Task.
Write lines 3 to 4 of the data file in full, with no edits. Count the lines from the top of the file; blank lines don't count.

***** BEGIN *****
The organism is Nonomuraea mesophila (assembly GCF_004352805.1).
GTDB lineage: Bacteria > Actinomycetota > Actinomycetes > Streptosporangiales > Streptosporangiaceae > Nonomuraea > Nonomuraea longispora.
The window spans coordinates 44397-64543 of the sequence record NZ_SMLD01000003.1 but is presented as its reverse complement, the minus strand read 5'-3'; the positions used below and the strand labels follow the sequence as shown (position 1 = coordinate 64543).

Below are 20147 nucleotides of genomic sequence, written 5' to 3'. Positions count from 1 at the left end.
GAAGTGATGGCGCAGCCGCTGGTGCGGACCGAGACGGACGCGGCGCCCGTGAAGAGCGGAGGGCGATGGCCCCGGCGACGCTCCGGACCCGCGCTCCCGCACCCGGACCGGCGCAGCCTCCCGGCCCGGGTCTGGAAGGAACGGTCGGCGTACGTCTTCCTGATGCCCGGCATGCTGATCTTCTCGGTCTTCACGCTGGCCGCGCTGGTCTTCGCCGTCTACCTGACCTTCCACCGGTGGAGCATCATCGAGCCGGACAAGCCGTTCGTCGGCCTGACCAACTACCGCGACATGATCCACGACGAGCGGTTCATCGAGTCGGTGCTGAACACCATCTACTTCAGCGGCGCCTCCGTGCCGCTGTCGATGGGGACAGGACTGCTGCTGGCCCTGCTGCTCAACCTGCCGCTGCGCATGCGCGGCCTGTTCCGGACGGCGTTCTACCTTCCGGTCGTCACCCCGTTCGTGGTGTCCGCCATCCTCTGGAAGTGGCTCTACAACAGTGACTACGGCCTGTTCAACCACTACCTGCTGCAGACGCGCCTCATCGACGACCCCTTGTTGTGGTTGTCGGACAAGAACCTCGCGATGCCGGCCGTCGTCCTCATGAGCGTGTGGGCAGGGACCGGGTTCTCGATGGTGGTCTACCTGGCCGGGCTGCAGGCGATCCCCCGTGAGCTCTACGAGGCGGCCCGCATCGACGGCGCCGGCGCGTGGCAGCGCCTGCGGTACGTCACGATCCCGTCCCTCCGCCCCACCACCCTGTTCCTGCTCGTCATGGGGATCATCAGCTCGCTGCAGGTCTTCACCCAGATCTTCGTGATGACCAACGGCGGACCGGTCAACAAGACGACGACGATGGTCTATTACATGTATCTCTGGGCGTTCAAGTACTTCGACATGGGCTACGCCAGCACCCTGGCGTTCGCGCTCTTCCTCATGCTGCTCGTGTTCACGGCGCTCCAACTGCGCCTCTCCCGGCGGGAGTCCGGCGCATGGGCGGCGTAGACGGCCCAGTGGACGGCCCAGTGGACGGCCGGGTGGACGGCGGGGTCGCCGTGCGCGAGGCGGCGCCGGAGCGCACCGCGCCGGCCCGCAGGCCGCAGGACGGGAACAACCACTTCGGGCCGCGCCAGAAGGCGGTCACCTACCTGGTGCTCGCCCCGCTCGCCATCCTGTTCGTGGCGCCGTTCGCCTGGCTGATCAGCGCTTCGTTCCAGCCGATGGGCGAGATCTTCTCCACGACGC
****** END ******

The window spans coordinates 44397-64543 of the sequence record NZ_SMLD01000003.1 but is presented as its reverse complement, the minus strand read 5'-3'; the positions used below and the strand labels follow the sequence as shown (position 1 = coordinate 64543).

Below are 20147 nucleotides of genomic sequence, written 5' to 3'. Positions count from 1 at the left end.